Many Factors Causing Sales Fluctuations for Electronic Nicotine Devices
BARRINGTON, Ill. — Sales of electronic nicotine devices (ENDs) continued to grow in March, but at a lesser rate than in previous months, according to the latest data from the Balvor LLC Retailer Composite (BRC). Dollar sales of ENDs were up 7.1 percent, while retail units sold grew by 26.4 percent.
The March year-over-year sales growth rate is dramatically lower than Balvor’s fourth-quarter 2014 analysis, which showed December sales grew more than 25 percent year over year.
“It’s critical to have a deeper knowledge of the business as there are many factors causing fluctuations in the category’s performance,” said David Bishop, managing partner of Balvor, a Barrington-based sales and marketing consultancy.
Bishop shared two market observations that help explain the slowdown.
1. More than 90 percent of the retailers participating in the BRC now sell refillables, also known as open systems, up from 50 percent last year during March. This means consumers have more options today in terms of where to buy these products.
2. VUSE is still expanding nationally, with approximately 70 percent of the retailers reporting sales during the March 2015 period. As a result, sales growth is negatively impacted for retailers who aren’t selling this brand yet.
In terms of system types:
- Disposables continue to decline vs. last year, both on a sales and unit basis. Disposables now represent less than one-third of the category’s dollar sales vs. over half in 2014.
- Rechargeables have extremely strong sales and unit growth year over year due to significant product innovation and promotional support from manufacturers. Rechargeables account for more than half of the dollar sales, up from one-third last year.
- Refillables are experiencing mixed results with sales down and units up as sales shift toward the e-liquid segment, which has lower price points. While sales are down, dollar share is up this year almost 6 percentage points to nearly 16 percent, driven by greater availability at retail.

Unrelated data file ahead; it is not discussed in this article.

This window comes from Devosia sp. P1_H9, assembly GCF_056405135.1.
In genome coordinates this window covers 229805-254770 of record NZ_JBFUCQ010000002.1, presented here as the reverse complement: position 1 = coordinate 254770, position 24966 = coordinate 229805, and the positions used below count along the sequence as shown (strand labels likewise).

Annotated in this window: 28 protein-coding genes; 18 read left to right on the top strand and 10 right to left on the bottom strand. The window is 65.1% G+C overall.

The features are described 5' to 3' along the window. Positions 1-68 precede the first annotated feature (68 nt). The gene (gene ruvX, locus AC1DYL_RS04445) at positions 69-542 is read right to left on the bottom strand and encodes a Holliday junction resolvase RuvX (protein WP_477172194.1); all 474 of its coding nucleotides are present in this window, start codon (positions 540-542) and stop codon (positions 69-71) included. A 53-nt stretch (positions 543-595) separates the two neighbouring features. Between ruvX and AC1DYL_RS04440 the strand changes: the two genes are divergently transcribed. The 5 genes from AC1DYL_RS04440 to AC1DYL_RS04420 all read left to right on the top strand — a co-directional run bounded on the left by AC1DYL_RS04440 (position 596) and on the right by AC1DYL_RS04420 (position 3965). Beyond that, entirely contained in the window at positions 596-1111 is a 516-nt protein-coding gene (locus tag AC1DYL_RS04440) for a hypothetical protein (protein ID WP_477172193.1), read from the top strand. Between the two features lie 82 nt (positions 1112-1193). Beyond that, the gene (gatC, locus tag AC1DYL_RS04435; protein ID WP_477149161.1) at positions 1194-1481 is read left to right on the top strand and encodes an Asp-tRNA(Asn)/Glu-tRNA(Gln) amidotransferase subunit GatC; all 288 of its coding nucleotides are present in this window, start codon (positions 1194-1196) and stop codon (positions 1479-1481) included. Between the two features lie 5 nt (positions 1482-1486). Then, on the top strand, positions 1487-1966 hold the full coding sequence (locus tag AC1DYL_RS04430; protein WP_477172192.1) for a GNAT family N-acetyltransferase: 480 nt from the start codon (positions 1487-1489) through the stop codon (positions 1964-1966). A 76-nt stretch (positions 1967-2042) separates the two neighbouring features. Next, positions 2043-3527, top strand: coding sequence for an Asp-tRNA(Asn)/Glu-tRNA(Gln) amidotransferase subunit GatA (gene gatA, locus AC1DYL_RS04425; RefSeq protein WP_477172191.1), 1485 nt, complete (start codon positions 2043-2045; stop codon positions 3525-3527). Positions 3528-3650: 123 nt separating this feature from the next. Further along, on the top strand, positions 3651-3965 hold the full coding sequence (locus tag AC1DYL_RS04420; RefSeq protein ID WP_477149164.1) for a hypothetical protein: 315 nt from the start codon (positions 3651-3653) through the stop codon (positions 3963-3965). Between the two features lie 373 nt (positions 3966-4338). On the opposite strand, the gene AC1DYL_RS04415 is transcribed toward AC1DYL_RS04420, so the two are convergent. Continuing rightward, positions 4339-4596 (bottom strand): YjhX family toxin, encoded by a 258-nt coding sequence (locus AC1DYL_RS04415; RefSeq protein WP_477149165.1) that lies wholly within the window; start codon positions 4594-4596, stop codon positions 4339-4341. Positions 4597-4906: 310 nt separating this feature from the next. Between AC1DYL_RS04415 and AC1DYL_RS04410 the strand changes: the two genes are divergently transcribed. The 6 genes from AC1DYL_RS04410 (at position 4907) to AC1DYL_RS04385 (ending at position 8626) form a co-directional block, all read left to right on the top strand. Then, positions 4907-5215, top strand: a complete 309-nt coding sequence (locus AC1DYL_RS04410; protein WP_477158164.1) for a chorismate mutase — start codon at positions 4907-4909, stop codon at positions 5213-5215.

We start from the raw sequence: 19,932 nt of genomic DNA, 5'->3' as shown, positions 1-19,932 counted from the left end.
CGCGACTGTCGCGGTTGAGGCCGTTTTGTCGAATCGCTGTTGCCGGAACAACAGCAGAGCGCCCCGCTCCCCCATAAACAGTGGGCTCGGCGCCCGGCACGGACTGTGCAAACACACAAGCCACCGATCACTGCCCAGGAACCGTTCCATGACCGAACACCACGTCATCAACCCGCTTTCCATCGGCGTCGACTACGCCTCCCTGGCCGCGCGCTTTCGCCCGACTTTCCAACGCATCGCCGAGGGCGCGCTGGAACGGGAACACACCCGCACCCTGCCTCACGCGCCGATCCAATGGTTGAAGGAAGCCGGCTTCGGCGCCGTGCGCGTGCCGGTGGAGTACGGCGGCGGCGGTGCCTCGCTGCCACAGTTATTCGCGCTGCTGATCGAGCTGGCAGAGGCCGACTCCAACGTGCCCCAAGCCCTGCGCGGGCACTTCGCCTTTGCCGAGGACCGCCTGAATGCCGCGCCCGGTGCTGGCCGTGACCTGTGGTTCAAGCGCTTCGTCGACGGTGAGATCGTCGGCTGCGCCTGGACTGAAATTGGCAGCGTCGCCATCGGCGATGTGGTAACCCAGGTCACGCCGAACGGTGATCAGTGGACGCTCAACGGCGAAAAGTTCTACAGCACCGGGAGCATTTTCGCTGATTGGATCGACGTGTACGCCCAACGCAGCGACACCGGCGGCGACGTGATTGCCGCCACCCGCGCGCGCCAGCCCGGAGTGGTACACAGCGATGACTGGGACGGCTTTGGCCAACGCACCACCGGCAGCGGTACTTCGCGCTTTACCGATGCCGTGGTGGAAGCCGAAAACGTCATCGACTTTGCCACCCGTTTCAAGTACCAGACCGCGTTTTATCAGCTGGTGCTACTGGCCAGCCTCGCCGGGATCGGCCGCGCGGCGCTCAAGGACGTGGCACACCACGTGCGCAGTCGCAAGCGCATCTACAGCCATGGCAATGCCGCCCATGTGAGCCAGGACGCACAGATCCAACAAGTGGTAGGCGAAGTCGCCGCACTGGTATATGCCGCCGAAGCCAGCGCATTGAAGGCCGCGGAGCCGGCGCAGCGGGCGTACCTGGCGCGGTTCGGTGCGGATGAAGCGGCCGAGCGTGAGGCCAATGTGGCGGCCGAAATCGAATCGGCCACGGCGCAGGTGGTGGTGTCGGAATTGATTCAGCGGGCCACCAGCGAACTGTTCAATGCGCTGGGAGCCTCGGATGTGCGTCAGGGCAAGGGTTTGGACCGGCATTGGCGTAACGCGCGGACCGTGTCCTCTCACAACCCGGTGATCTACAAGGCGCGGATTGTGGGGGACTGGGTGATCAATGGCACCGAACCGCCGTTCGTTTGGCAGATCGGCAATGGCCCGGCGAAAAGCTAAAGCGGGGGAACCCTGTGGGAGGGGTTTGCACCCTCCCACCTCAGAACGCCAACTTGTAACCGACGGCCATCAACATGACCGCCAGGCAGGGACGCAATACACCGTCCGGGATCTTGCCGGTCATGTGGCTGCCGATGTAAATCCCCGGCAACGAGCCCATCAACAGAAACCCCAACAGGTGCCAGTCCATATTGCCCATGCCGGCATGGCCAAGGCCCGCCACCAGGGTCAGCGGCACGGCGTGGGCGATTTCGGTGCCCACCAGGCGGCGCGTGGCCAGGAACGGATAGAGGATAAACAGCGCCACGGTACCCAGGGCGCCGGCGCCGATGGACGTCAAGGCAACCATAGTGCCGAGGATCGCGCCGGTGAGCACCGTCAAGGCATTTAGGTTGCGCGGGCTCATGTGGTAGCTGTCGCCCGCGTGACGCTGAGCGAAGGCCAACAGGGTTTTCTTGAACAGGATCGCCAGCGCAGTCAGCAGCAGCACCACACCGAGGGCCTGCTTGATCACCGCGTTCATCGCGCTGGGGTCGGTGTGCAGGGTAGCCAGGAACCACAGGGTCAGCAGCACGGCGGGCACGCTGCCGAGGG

For this quarter, Balvor expanded its analysis to include profitability measures. The BRC revealed that the weighted average gross margin for the category was 40.4 percent during March, down around 60 basis points from 12 months ago.
“Understanding profits is vital to growing the business more effectively and we now have that missing piece,” Bishop noted. “Although no one likes margin compression, there aren’t many, if any, tobacco segments where retailers are able to generate on average more than $3.50 per unit sold.”
The Balvor Retail Composite is based on item-level data from 14 convenience retailers, representing retailers of different sizes and from various regions across the United States. Balvor utilizes custom segmentation and equalizes chainwide data to an “average per store week” (APSW) basis. This approach removes much of “noise” associated with changes in store count between periods; minimizes sample bias that would skew toward larger-store operators; and provides more actionable insights.
Retailer companies interested in learning more about the report or participating in the quarterly tracking service should contact David Bishop at [email protected].